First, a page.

Erik R. Scott’s book Familiar Strangers examines a national minority group in the Soviet state. Unlike most works—such as The Azerbaijani Turks: Power and Identity under Russian Rule by Audrey L. Altstadt (1992) or The Circassian Genocide by Walter Richmond (2013)—that focus on Soviet ethnic minorities in their homelands, whose authors often perceive the relationship between a minority and the Soviet empire as a dichotomy of resistance and suppression, survival and assimilation, Scott takes an unfamiliar approach. He has chosen to focus on a minority group through the lens of diaspora community within the USSR. This approach allows Scott to reveal the larger and often overlooked interactions between ethnic and imperial networks and uncover the mutual benefits derived by the minority and the empire. The minority group under consideration is Georgians. The fact that Joseph Stalin, a Georgian, dominated Soviet politics for more than a quarter of a century presents both advantages and challenges for any such study. It is clear that because of Stalin’s ethnic origins Georgians came to occupy an unusual position among minority groups in the USSR. Georgians became more visible and recognizable to the larger Soviet public. After all, Stalin emphasized his origins: he spoke with a thick Georgian accent, vacationed in Georgia, and enjoyed Georgian cuisine. This visible presence of Georgians at the Soviet political center provides the rich research material that Scott has used in this book. At the same time, this circumstance of Stalin’s birth brings about a question about how typical, or rather how unique, the case of the Georgian diaspora in the USSR is. Can a framework developed for it be used to analyze other diaspora groups in the Soviet state? There is little doubt that the Georgian diaspora was able to offer to the Soviet public visibly different cultural goods supported by long-established cultural traditions. But to what extent was the Georgians’ success in displaying their otherness to a transnational Soviet audience due to the initial impact of Joseph Stalin in Soviet politics? The opening chapters of the book follow a more traditional route of historical narrative by examining the trajectory along which the Caucasian and especially Georgian Bolsheviks were propelled to Moscow in the late 1920s and early 1930s. Scott shows the whole array of Georgian Bolsheviks (among them Sergo Ordzhonikidze, Avel’ Enukidze, and infamous head of the secret police Lavrenti Beria) then establishing themselves among the rulers of the Soviet state and thus providing an important link between Georgians and the empire. By and large this early Georgian presence was political, but already at this early stage the Georgian diaspora made an impact on the Soviet cultural sphere and cuisine in particular. With the death of Stalin and the demise of Lavrenti Beria in 1953, the Georgian political presence in the center largely ended. It might seem that the story could logically be concluded here, but in fact, it really takes off after the end of Georgian political domination in the USSR. This is where the book excels and differs from the traditional narratives. The subsequent chapters are divided thematically and chronologically by considering, sequentially, how Georgian food, dance, and cinema and, eventually, the role that Georgians played in the Soviet shadow economy that thrived due to catastrophic shortages of consumer goods shaped Georgians’ positions in the USSR. Erik Scott masterfully uses and integrates criminal incidents (an airplane hijacking, a murder case) that he has investigated in the archives as plot devices to open several chapters. Scott’s argument is that Georgians became “familiar strangers” across the USSR and retained this position after the death of Stalin. The Soviet state ideologically benefited from authentically non-Slavic cultural and edible products, which helped to project an image of the USSR as a multinational state of equal nations (241–242). At the same time, Georgians could successfully market their otherness to a wider Soviet audience through Georgian cuisine, music, and film and, finally, by supplying deficit commodities, such as subtropical fruits grown in Georgia, to the Russian markets in the Brezhnev era while acquiring resources to develop and preserve their own identity. The book’s conclusion opens up an entirely new chapter, and in my opinion it indicates a possibility for future research. In his conclusion, Scott looks at how the Georgian (mostly cultural) elites grew increasingly dissatisfied with the limited opportunities presented within the Soviet state, and contributed to its dismantling by challenging its legitimacy though cultural products (for example, Tengiz Abuladze’s 1984 film Repentance offered a thinly veiled devastating critique of the Stalinist terror). Georgian intellectual elites began to see the need to adjust Georgian cultural products to make them attractive to the wider Soviet audience as threatening and diluting the authenticity of the Georgian culture (234, 243). With the collapse of the Soviet multinational empire and the opening of national borders, the unique function of Georgian otherness within the confines of the USSR ceased to be relevant. With the end of the USSR, state support for cultural projects similarly dried up and was never properly replaced within independent Georgia (255). These concluding observations are important and warrant a separate study. I do hope that Scott will undertake this project in his future work. © The Author 2018. Published by Oxford University Press.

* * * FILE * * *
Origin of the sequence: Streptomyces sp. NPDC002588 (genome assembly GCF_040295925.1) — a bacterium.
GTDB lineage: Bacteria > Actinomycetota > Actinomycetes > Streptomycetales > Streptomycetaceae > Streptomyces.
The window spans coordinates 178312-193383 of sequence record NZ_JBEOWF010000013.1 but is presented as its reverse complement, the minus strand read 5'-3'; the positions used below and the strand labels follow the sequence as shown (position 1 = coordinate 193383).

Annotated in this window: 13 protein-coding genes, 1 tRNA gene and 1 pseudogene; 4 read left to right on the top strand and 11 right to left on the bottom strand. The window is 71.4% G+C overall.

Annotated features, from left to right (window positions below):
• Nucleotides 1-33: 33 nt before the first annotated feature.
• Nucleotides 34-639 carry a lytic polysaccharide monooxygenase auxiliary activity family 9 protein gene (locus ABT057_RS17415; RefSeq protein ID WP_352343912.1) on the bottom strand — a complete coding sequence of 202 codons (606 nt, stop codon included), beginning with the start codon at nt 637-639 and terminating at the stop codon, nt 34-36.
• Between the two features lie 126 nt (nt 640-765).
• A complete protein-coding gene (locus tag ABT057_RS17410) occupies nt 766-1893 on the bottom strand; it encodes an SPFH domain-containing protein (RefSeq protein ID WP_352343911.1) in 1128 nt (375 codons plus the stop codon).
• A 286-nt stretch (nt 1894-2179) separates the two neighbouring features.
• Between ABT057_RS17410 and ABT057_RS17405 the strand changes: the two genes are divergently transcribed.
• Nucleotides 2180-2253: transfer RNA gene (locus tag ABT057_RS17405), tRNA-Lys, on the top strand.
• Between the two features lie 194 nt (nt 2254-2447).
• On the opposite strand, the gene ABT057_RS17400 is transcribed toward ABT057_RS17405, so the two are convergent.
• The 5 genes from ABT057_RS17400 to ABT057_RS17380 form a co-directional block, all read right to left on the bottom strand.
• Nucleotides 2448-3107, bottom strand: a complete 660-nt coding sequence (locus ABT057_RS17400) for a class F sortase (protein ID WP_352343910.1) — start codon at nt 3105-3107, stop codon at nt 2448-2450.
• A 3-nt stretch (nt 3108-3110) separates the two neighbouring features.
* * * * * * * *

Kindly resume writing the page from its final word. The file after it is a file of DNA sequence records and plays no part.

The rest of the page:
The American Historical Review – Oxford University Press
Published: Feb 1, 2018
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